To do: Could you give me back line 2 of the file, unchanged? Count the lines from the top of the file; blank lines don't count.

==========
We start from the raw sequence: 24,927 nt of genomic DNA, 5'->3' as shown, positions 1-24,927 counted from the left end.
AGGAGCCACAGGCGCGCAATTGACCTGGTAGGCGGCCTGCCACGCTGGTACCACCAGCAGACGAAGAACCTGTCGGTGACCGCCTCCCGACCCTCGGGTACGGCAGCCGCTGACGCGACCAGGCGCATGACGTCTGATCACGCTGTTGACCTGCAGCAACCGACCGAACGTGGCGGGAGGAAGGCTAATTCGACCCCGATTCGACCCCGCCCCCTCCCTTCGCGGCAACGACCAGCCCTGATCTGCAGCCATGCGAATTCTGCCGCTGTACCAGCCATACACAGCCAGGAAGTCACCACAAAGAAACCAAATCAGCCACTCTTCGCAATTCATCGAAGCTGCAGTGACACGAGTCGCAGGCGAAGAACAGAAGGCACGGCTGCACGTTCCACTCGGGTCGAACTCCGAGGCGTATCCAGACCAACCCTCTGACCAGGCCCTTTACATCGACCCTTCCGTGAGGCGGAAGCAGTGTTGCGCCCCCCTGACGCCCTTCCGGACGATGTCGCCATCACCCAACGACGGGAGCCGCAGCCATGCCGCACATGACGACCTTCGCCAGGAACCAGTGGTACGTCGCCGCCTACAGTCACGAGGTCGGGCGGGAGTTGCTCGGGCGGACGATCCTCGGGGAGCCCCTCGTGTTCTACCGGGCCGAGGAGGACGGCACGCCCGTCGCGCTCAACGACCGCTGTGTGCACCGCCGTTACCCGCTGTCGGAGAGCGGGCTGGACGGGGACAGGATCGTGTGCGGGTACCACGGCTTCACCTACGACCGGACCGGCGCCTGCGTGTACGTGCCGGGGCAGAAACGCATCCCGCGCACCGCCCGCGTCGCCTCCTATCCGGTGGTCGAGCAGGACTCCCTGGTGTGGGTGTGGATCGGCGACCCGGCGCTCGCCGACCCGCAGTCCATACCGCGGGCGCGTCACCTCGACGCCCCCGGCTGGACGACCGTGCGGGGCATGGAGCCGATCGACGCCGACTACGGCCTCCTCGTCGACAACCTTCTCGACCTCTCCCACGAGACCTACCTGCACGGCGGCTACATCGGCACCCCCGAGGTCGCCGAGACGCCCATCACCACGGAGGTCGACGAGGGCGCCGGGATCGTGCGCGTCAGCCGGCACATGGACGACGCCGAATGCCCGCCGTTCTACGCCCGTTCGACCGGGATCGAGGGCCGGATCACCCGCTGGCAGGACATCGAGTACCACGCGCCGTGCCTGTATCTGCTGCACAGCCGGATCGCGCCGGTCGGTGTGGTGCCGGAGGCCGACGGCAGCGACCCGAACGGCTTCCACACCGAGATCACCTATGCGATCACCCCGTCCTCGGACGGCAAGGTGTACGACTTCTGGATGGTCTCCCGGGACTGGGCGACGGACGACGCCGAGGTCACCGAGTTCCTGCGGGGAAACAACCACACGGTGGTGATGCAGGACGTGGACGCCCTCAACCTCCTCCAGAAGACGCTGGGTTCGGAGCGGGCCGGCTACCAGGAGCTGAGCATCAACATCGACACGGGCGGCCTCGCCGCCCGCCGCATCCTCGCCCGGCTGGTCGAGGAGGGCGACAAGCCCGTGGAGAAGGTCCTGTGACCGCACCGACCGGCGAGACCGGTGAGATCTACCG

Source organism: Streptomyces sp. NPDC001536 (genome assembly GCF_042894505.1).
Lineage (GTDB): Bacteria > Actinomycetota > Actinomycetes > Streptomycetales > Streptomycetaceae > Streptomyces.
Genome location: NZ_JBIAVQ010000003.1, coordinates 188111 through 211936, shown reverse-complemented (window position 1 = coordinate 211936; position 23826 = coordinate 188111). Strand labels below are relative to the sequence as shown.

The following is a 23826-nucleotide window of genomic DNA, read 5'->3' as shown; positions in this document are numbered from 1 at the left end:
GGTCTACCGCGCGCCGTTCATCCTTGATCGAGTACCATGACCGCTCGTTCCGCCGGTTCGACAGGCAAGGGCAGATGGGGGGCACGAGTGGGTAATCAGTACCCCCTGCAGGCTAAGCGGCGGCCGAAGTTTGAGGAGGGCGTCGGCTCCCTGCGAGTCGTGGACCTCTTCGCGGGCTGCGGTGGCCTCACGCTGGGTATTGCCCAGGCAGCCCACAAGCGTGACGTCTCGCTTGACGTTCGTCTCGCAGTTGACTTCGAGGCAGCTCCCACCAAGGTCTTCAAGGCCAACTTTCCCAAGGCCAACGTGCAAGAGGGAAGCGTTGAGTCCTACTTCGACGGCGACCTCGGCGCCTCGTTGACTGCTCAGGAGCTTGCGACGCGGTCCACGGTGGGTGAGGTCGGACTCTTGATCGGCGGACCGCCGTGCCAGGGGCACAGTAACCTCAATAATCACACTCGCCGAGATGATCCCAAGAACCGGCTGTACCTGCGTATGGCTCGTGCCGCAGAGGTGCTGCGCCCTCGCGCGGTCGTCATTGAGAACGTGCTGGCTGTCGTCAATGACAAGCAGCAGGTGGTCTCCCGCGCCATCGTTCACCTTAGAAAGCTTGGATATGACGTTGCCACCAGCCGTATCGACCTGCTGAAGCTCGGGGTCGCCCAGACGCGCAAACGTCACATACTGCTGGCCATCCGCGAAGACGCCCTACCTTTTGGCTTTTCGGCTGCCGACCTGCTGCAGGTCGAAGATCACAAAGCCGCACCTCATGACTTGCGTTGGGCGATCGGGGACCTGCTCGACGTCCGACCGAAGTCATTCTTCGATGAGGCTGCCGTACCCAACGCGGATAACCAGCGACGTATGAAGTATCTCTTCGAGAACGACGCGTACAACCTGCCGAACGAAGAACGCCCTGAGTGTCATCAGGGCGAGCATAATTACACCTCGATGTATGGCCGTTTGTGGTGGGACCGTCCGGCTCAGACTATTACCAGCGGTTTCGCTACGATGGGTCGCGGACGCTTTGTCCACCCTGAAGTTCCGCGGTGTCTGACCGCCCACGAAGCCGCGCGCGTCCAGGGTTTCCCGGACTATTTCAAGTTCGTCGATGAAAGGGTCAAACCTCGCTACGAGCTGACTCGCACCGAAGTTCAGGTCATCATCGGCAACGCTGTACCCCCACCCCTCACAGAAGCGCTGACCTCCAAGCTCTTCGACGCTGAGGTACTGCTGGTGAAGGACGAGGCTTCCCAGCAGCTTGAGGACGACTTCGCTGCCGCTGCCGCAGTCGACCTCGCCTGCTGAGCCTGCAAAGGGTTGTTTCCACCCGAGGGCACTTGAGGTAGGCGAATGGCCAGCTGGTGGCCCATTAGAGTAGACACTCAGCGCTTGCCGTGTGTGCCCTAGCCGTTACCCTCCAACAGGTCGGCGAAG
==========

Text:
AGGAGCCACAGGCGCGCAATTGACCTGGTAGGCGGCCTGCCACGCTGGTACCACCAGCAGACGAAGAACCTGTCGGTGACCGCCTCCCGACCCTCGGGTACGGCAGCCGCTGACGCGACCAGGCGCATGACGTCTGATCACGCTGTTGACCTGCAGCAACCGACCGAACGTGGCGGGAGGAAGGCTAATTCGACCCCGATTCGACCCCGCCCCCTCCCTTCGCGGCAACGACCAGCCCTGATCTGCAGCCATGCGAATTCTGCCGCTGTACCAGCCATACACAGCCAGGAAGTCACCACAAAGAAACCAAATCAGCCACTCTTCGCAATTCATCGAAGCTGCAGTGACACGAGTCGCAGGCGAAGAACAGAAGGCACGGCTGCACGTTCCACTCGGGTCGAACTCCGAGGCGTATCCAGACCAACCCTCTGACCAGGCCCTTTACATCGACCCTTCCGTGAGGCGGAAGCAGTGTTGCGCCCCCCTGACGCCCTTCCGGACGATGTCGCCATCACCCAACGACGGGAGCCGCAGCCATGCCGCACATGACGACCTTCGCCAGGAACCAGTGGTACGTCGCCGCCTACAGTCACGAGGTCGGGCGGGAGTTGCTCGGGCGGACGATCCTCGGGGAGCCCCTCGTGTTCTACCGGGCCGAGGAGGACGGCACGCCCGTCGCGCTCAACGACCGCTGTGTGCACCGCCGTTACCCGCTGTCGGAGAGCGGGCTGGACGGGGACAGGATCGTGTGCGGGTACCACGGCTTCACCTACGACCGGACCGGCGCCTGCGTGTACGTGCCGGGGCAGAAACGCATCCCGCGCACCGCCCGCGTCGCCTCCTATCCGGTGGTCGAGCAGGACTCCCTGGTGTGGGTGTGGATCGGCGACCCGGCGCTCGCCGACCCGCAGTCCATACCGCGGGCGCGTCACCTCGACGCCCCCGGCTGGACGACCGTGCGGGGCATGGAGCCGATCGACGCCGACTACGGCCTCCTCGTCGACAACCTTCTCGACCTCTCCCACGAGACCTACCTGCACGGCGGCTACATCGGCACCCCCGAGGTCGCCGAGACGCCCATCACCACGGAGGTCGACGAGGGCGCCGGGATCGTGCGCGTCAGCCGGCACATGGACGACGCCGAATGCCCGCCGTTCTACGCCCGTTCGACCGGGATCGAGGGCCGGATCACCCGCTGGCAGGACATCGAGTACCACGCGCCGTGCCTGTATCTGCTGCACAGCCGGATCGCGCCGGTCGGTGTGGTGCCGGAGGCCGACGGCAGCGACCCGAACGGCTTCCACACCGAGATCACCTATGCGATCACCCCGTCCTCGGACGGCAAGGTGTACGACTTCTGGATGGTCTCCCGGGACTGGGCGACGGACGACGCCGAGGTCACCGAGTTCCTGCGGGGAAACAACCACACGGTGGTGATGCAGGACGTGGACGCCCTCAACCTCCTCCAGAAGACGCTGGGTTCGGAGCGGGCCGGCTACCAGGAGCTGAGCATCAACATCGACACGGGCGGCCTCGCCGCCCGCCGCATCCTCGCCCGGCTGGTCGAGGAGGGCGACAAGCCCGTGGAGAAGGTCCTGTGACCGCACCGACCGGCGAGACCGGTGAGATCTACCG